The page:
Tiny Linux Plug Computers: Wall Wart Linux Servers - page 2
Choosing the Right One
Your first plug computer just arrived and you've unpacked it. What now?
Ideally, you could plug in a network cable, power the device on, let it get a network address and ssh into it. But with most models it's not quite that simple. The default configuration may not configure the network automatically -- in which case you'll need a serial cable.
The serial connection should plug into your desktop's USB port and should create a device with a name like /dev/ttyUSB0. Check for it:
$ ls -l /dev/ttyUSB* crw-rw---- 1 root dialout 188, 0 2011-01-22 21:02 /dev/ttyUSB0
Notice that on my Ubuntu machine, the device is writable by anyone in the dialout group. So I added myself to that group -- I had to log out and back in for the change to take effect. Of course you can run sudo chmod a+rw /dev/ttyUSB0 as a temporary fix.
Once you have read and write permission on the tty device, you can connect to it with a terminal program like minicom; but I find it easiest to use GNU screen and specify the speed:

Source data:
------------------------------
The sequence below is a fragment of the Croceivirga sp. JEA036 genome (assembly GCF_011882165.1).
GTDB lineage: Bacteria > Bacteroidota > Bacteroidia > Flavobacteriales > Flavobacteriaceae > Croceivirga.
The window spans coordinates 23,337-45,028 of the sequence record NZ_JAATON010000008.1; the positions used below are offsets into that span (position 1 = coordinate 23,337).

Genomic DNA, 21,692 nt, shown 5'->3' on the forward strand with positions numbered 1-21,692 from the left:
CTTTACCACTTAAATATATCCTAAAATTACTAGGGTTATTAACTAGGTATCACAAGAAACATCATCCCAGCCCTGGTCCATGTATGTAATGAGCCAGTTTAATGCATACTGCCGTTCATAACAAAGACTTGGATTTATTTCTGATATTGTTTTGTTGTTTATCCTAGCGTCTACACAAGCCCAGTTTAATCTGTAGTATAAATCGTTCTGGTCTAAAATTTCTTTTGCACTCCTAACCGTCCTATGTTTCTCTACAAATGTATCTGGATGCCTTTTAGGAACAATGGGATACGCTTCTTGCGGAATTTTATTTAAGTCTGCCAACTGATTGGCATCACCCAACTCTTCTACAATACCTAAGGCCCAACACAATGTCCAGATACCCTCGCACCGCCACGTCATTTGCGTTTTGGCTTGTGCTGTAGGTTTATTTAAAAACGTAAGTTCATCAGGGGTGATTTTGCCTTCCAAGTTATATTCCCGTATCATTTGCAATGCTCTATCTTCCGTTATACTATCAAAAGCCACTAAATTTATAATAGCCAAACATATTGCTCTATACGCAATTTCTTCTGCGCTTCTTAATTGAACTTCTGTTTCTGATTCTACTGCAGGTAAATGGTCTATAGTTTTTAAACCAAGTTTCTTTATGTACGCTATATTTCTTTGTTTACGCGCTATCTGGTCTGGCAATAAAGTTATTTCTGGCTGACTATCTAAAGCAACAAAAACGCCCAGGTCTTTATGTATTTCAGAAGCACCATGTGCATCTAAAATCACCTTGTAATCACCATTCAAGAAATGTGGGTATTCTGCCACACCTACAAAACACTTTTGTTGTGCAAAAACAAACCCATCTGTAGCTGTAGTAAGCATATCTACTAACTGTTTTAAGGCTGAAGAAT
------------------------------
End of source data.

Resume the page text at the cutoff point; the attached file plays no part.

$ screen /dev/ttyUSB0 115200
Now you're talking to the plug. If you don't see boot messages flying by, hit return:
Debian GNU/Linux 5.0 debian ttyS0 debian login:
Log in as root. The password varies by manufacturer; with any luck your plug came with documentation, but if not, common passwords are nosoup4u (Globalscale), root (Ionics) and stxadmin (Dockstar).
You'll find yourself in a Busybox shell, with limited versions of most of the standard Linux commands like ls, mv, less, ps, kill, grep and even vi.
Explore! Configure the network interfaces with the standard Linux tools ifconfig, iwconfig and so forth. You can write scripts in sh, Python or Perl. /etc/init.d and /etc/rc.local work like you expect, and you can even apt-get install new packages.
Have fun, and stay tuned for the next article, in which I'll cover details like troubleshooting and how to use the uBoot boot loader.